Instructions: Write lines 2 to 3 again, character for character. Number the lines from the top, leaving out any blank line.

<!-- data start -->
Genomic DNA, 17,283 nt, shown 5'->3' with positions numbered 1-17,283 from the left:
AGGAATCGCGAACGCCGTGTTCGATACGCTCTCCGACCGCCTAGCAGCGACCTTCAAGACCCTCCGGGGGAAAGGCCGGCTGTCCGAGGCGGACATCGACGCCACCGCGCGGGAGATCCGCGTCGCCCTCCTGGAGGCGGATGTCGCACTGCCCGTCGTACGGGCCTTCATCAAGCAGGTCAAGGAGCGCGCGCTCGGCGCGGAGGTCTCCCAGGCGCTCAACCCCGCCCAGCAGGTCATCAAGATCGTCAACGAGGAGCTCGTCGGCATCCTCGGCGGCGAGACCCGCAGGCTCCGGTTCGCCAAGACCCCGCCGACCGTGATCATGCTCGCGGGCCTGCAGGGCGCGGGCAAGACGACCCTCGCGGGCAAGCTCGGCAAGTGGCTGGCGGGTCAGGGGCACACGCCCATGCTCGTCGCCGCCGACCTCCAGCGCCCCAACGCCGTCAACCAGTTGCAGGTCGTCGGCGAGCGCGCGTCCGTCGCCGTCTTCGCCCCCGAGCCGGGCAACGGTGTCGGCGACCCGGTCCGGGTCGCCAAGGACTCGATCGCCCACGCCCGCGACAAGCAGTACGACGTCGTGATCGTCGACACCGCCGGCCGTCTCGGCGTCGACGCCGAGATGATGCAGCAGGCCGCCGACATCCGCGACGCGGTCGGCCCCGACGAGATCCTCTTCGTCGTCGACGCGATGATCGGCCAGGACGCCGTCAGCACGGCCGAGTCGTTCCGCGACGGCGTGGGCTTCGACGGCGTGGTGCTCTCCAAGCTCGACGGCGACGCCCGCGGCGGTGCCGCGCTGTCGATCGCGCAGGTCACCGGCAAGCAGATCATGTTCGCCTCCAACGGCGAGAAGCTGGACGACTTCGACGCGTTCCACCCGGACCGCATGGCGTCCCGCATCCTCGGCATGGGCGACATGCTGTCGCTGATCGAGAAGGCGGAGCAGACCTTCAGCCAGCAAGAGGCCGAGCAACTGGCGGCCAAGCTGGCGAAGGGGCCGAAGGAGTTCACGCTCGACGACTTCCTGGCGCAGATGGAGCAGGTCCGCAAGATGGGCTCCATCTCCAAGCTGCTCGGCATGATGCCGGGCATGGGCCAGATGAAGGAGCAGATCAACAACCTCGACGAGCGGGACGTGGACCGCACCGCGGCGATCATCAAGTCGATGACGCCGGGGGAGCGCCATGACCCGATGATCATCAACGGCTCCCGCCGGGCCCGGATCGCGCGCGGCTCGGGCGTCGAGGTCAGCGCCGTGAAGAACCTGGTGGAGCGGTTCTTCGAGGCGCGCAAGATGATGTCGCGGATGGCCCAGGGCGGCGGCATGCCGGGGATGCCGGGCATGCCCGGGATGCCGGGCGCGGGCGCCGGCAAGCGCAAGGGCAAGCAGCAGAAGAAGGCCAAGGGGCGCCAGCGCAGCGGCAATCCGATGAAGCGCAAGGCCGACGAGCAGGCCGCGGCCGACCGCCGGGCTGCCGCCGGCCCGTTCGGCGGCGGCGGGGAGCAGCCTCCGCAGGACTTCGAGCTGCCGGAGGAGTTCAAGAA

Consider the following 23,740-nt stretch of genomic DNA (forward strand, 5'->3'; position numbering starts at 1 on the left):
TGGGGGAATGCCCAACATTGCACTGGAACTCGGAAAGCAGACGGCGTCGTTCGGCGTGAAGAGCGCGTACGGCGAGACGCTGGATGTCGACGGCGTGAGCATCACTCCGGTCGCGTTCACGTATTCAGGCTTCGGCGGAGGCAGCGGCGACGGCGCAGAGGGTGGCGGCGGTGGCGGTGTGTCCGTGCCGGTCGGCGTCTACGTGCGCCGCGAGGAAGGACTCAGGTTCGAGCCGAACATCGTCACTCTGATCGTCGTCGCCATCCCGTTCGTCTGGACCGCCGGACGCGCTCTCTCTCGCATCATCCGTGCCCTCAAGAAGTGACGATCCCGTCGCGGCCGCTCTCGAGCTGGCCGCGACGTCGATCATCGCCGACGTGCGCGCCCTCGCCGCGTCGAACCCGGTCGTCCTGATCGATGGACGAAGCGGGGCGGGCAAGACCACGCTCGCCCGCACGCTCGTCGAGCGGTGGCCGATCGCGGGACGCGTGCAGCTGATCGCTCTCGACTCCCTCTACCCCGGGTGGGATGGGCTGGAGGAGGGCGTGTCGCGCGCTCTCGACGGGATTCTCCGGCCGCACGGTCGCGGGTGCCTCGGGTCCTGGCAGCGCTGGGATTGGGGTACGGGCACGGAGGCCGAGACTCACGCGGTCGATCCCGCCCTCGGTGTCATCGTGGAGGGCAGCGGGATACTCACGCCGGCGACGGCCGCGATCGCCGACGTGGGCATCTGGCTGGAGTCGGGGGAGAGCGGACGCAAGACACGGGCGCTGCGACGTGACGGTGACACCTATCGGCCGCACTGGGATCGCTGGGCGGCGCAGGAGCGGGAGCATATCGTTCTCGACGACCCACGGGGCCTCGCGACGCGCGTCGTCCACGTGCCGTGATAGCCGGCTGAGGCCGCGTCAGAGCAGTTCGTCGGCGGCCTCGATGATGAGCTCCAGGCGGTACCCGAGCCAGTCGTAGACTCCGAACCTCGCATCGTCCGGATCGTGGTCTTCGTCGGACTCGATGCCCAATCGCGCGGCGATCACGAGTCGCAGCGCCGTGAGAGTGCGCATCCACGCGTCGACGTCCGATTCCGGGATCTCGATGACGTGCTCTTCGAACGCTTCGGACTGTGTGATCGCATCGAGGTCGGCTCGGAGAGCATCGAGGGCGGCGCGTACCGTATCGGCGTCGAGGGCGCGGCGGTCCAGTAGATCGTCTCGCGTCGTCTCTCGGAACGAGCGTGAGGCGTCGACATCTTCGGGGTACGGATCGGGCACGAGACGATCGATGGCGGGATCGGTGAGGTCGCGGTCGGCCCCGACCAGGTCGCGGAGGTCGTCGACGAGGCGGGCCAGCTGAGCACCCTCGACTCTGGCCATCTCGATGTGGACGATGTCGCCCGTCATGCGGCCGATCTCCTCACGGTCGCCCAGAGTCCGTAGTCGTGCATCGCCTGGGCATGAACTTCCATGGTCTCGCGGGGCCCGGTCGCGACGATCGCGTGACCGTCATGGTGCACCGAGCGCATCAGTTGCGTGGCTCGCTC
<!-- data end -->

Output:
AGGAATCGCGAACGCCGTGTTCGATACGCTCTCCGACCGCCTAGCAGCGACCTTCAAGACCCTCCGGGGGAAAGGCCGGCTGTCCGAGGCGGACATCGACGCCACCGCGCGGGAGATCCGCGTCGCCCTCCTGGAGGCGGATGTCGCACTGCCCGTCGTACGGGCCTTCATCAAGCAGGTCAAGGAGCGCGCGCTCGGCGCGGAGGTCTCCCAGGCGCTCAACCCCGCCCAGCAGGTCATCAAGATCGTCAACGAGGAGCTCGTCGGCATCCTCGGCGGCGAGACCCGCAGGCTCCGGTTCGCCAAGACCCCGCCGACCGTGATCATGCTCGCGGGCCTGCAGGGCGCGGGCAAGACGACCCTCGCGGGCAAGCTCGGCAAGTGGCTGGCGGGTCAGGGGCACACGCCCATGCTCGTCGCCGCCGACCTCCAGCGCCCCAACGCCGTCAACCAGTTGCAGGTCGTCGGCGAGCGCGCGTCCGTCGCCGTCTTCGCCCCCGAGCCGGGCAACGGTGTCGGCGACCCGGTCCGGGTCGCCAAGGACTCGATCGCCCACGCCCGCGACAAGCAGTACGACGTCGTGATCGTCGACACCGCCGGCCGTCTCGGCGTCGACGCCGAGATGATGCAGCAGGCCGCCGACATCCGCGACGCGGTCGGCCCCGACGAGATCCTCTTCGTCGTCGACGCGATGATCGGCCAGGACGCCGTCAGCACGGCCGAGTCGTTCCGCGACGGCGTGGGCTTCGACGGCGTGGTGCTCTCCAAGCTCGACGGCGACGCCCGCGGCGGTGCCGCGCTGTCGATCGCGCAGGTCACCGGCAAGCAGATCATGTTCGCCTCCAACGGCGAGAAGCTGGACGACTTCGACGCGTTCCACCCGGACCGCATGGCGTCCCGCATCCTCGGCATGGGCGACATGCTGTCGCTGATCGAGAAGGCGGAGCAGACCTTCAGCCAGCAAGAGGCCGAGCAACTGGCGGCCAAGCTGGCGAAGGGGCCGAAGGAGTTCACGCTCGACGACTTCCTGGCGCAGATGGAGCAGGTCCGCAAGATGGGCTCCATCTCCAAGCTGCTCGGCATGATGCCGGGCATGGGCCAGATGAAGGAGCAGATCAACAACCTCGACGAGCGGGACGTGGACCGCACCGCGGCGATCATCAAGTCGATGACGCCGGGGGAGCGCCATGACCCGATGATCATCAACGGCTCCCGCCGGGCCCGGATCGCGCGCGGCTCGGGCGTCGAGGTCAGCGCCGTGAAGAACCTGGTGGAGCGGTTCTTCGAGGCGCGCAAGATGATGTCGCGGATGGCCCAGGGCGGCGGCATGCCGGGGATGCCGGGCATGCCCGGGATGCCGGGCGCGGGCGCCGGCAAGCGCAAGGGCAAGCAGCAGAAGAAGGCCAAGGGGCGCCAGCGCAGCGGCAATCCGATGAAGCGCAAGGCCGACGAGCAGGCCGCGGCCGACCGCCGGGCTGCCGCCGGCCCGTTCGGCGGCGGCGGGGAGCAGCCTCCGCAGGACTTCGAGCTGCCGGAGGAGTTCAAGAA

Consider the following 23,740-nt stretch of genomic DNA (forward strand, 5'->3'; position numbering starts at 1 on the left):